Detlef Staude argues that, even if in the past the claim of "no method" had the purpose to differentiate philosophical practice from psychotherapy, the diverse understandings and ways presently existing within philosophical practice de facto refer to different methods.
Together with a colleague of mine (Federica Beneventi), I recently submitted for a research project a questionnaire to several philosophical practitioners; the questionnaire, which touched several issues concerning their theoretical and practical orientations, included in particular the question: "Which is your method in your work of philosophical practice/counselling?".
Although different practitioners may follow different methods, all of them, as a matter of fact, do employ some type of technique in their practice. Among those who use some sort of dialogue, Staude uses a meta-dialogue aiming at widening people's perspective in order to help them to find an orientation in their life; Michael Noah Weiss, who works mainly with groups, uses the Socratic Dialogue, and also of the so-called Trilogos method in leading Philo Cafés and guided imageries. On the other hand, also on account of his medical background, Peter Harteloh calls his method "clinical", by which he means: reworking a question into a philosophical question, identifying a philosophical content/diagnosis, reworking the philosophical content in order to come to a conclusion and find a metaphor suiting the life of the counselee. Manos Perrakis underscores the necessity of various methods and techniques in philosophical practice, provided that the different possible approaches may be adapted to the needs of the counselee.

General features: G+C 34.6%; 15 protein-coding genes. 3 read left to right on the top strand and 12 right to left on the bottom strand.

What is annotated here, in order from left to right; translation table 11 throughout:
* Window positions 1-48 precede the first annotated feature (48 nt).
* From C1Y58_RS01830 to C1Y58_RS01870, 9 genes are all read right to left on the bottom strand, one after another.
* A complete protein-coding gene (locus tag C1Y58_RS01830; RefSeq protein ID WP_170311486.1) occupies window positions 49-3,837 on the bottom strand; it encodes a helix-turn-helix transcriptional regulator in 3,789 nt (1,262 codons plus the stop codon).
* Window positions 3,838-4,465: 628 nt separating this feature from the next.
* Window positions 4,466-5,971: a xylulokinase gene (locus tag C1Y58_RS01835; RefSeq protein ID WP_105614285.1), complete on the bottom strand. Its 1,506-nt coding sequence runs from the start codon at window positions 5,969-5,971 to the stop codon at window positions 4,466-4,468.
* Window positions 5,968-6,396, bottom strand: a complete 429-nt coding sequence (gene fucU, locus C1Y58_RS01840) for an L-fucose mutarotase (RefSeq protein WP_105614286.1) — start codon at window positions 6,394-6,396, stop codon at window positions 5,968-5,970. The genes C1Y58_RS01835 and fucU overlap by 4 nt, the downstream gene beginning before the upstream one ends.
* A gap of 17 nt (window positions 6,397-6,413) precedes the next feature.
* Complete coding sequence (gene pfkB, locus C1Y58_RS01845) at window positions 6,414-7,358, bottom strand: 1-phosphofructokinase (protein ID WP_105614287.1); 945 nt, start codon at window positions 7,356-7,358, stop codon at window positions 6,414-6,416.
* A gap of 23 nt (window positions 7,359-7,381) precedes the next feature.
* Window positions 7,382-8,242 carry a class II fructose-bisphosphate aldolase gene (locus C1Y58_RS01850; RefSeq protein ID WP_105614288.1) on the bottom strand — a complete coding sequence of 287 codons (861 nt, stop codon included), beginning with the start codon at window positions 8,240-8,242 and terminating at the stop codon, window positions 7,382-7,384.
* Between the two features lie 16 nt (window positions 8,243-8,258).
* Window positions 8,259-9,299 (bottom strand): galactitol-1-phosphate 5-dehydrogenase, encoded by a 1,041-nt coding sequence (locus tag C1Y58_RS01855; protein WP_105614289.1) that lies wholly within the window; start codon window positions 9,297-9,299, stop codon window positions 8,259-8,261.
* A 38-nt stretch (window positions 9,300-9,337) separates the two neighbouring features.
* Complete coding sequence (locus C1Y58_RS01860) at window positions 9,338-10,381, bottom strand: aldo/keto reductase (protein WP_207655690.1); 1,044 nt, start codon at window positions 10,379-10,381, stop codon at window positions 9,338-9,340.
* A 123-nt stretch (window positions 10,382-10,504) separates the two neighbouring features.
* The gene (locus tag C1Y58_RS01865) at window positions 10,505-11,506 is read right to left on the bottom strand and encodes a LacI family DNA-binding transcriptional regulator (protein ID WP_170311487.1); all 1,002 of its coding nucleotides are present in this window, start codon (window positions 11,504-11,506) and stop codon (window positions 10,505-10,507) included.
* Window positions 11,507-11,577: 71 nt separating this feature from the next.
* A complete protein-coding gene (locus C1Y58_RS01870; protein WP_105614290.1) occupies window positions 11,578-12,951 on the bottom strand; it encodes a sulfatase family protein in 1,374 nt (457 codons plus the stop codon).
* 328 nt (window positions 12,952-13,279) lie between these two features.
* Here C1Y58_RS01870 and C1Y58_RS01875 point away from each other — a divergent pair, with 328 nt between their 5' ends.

One can hence conclude that within nowadays' philosophical practice there is a broad spectrum of methods of working, yet, the necessity to establish a solid methodological basis in dealing with the problems raised by the counselees is generally acknowledged.